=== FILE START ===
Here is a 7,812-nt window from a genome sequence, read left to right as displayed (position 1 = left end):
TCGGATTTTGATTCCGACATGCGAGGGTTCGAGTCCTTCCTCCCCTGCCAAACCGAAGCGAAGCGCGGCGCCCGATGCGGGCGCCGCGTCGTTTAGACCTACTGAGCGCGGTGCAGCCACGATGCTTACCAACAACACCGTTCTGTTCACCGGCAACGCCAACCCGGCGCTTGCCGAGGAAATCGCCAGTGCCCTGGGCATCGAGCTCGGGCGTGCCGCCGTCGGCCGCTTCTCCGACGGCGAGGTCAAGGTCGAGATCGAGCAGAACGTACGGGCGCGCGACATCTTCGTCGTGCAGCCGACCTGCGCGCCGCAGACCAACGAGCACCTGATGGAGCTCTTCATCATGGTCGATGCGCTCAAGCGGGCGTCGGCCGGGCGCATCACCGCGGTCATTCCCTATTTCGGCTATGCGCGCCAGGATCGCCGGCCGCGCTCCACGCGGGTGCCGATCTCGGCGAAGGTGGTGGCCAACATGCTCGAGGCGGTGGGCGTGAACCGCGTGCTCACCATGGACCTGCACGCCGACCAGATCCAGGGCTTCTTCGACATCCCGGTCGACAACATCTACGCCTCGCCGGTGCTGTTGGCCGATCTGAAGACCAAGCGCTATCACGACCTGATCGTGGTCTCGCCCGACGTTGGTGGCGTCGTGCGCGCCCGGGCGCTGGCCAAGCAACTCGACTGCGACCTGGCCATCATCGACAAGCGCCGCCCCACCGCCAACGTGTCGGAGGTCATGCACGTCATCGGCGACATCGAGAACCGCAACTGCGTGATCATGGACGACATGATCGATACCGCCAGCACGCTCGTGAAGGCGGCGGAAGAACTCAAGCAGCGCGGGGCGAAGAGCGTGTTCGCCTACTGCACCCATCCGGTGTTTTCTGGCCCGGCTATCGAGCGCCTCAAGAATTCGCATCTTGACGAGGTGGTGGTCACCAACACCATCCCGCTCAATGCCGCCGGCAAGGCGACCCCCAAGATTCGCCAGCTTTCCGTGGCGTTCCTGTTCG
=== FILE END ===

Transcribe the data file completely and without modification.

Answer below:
Here is a 7,812-nt window from a genome sequence, read left to right as displayed (position 1 = left end):
TCGGATTTTGATTCCGACATGCGAGGGTTCGAGTCCTTCCTCCCCTGCCAAACCGAAGCGAAGCGCGGCGCCCGATGCGGGCGCCGCGTCGTTTAGACCTACTGAGCGCGGTGCAGCCACGATGCTTACCAACAACACCGTTCTGTTCACCGGCAACGCCAACCCGGCGCTTGCCGAGGAAATCGCCAGTGCCCTGGGCATCGAGCTCGGGCGTGCCGCCGTCGGCCGCTTCTCCGACGGCGAGGTCAAGGTCGAGATCGAGCAGAACGTACGGGCGCGCGACATCTTCGTCGTGCAGCCGACCTGCGCGCCGCAGACCAACGAGCACCTGATGGAGCTCTTCATCATGGTCGATGCGCTCAAGCGGGCGTCGGCCGGGCGCATCACCGCGGTCATTCCCTATTTCGGCTATGCGCGCCAGGATCGCCGGCCGCGCTCCACGCGGGTGCCGATCTCGGCGAAGGTGGTGGCCAACATGCTCGAGGCGGTGGGCGTGAACCGCGTGCTCACCATGGACCTGCACGCCGACCAGATCCAGGGCTTCTTCGACATCCCGGTCGACAACATCTACGCCTCGCCGGTGCTGTTGGCCGATCTGAAGACCAAGCGCTATCACGACCTGATCGTGGTCTCGCCCGACGTTGGTGGCGTCGTGCGCGCCCGGGCGCTGGCCAAGCAACTCGACTGCGACCTGGCCATCATCGACAAGCGCCGCCCCACCGCCAACGTGTCGGAGGTCATGCACGTCATCGGCGACATCGAGAACCGCAACTGCGTGATCATGGACGACATGATCGATACCGCCAGCACGCTCGTGAAGGCGGCGGAAGAACTCAAGCAGCGCGGGGCGAAGAGCGTGTTCGCCTACTGCACCCATCCGGTGTTTTCTGGCCCGGCTATCGAGCGCCTCAAGAATTCGCATCTTGACGAGGTGGTGGTCACCAACACCATCCCGCTCAATGCCGCCGGCAAGGCGACCCCCAAGATTCGCCAGCTTTCCGTGGCGTTCCTGTTCG